The epic tale of the University of Wisconsin LaCrosse Printmaking Program. The Printmaking program is directed by Joel Elgin and features the odd collection of the many PrintFools who enroll, print and exist from semester to semester in the Shop of Tears.

Sunday, June 24, 2018

Half way through hell...

  “Only mystics, clowns and artists, in my experience, speak the truth...”
Malcolm Muggeridge,

Goya exposed Fools in society and lampooned them with no  mercy. He believed:" ... art should ultimately make a difference. He uses his position as illustrado to lampoon, satirize and pillory various institutions, practises and commonly held beliefs..."

 Since I am in a RAGE, I would react in a less civilized manner. I'd throw them from my restaurant!!!

(go here and read AND READ THE ENTIRE ARTICLE  )


Might Not the Pupil Know More? (Caprichos, no. 37: Si sabrá mas el discipulo?),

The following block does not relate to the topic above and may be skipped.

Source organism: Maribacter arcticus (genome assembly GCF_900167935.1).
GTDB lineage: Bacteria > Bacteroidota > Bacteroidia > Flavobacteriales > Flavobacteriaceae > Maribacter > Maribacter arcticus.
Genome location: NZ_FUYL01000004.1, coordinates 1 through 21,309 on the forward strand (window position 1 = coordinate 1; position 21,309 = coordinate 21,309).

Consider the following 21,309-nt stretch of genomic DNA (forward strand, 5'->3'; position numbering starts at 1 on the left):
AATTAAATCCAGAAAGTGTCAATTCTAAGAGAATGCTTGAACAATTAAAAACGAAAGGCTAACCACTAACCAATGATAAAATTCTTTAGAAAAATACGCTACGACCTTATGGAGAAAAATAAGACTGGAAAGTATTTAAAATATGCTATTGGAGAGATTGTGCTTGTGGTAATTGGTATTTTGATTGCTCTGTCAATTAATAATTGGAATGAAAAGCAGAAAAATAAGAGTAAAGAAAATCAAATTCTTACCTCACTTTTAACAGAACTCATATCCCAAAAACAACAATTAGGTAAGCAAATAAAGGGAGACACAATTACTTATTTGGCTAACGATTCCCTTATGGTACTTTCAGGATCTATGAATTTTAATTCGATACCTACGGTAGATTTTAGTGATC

There They Go Plucked. (Caprichos, no. 20: Ya van desplumados.),

 and here for more:

And its time to embrace Otto and  "artistic social responsibility".  Dix followed the example of Goya and made the world aware of the effects of decisions made by fools....

Night-time encounter with a madman [Nachtliche Begegnung mit einem Irrsinnigen]
“A man never knew what he'd encounter on night patrol. Here Dix finds a madman who roams the rubble. It's not clear to which army he's assigned. His uniform is shredded along with his mind. The man represents an indirect threat. In this state, he can't harm an experienced soldier but he can draw the attention of those who can...”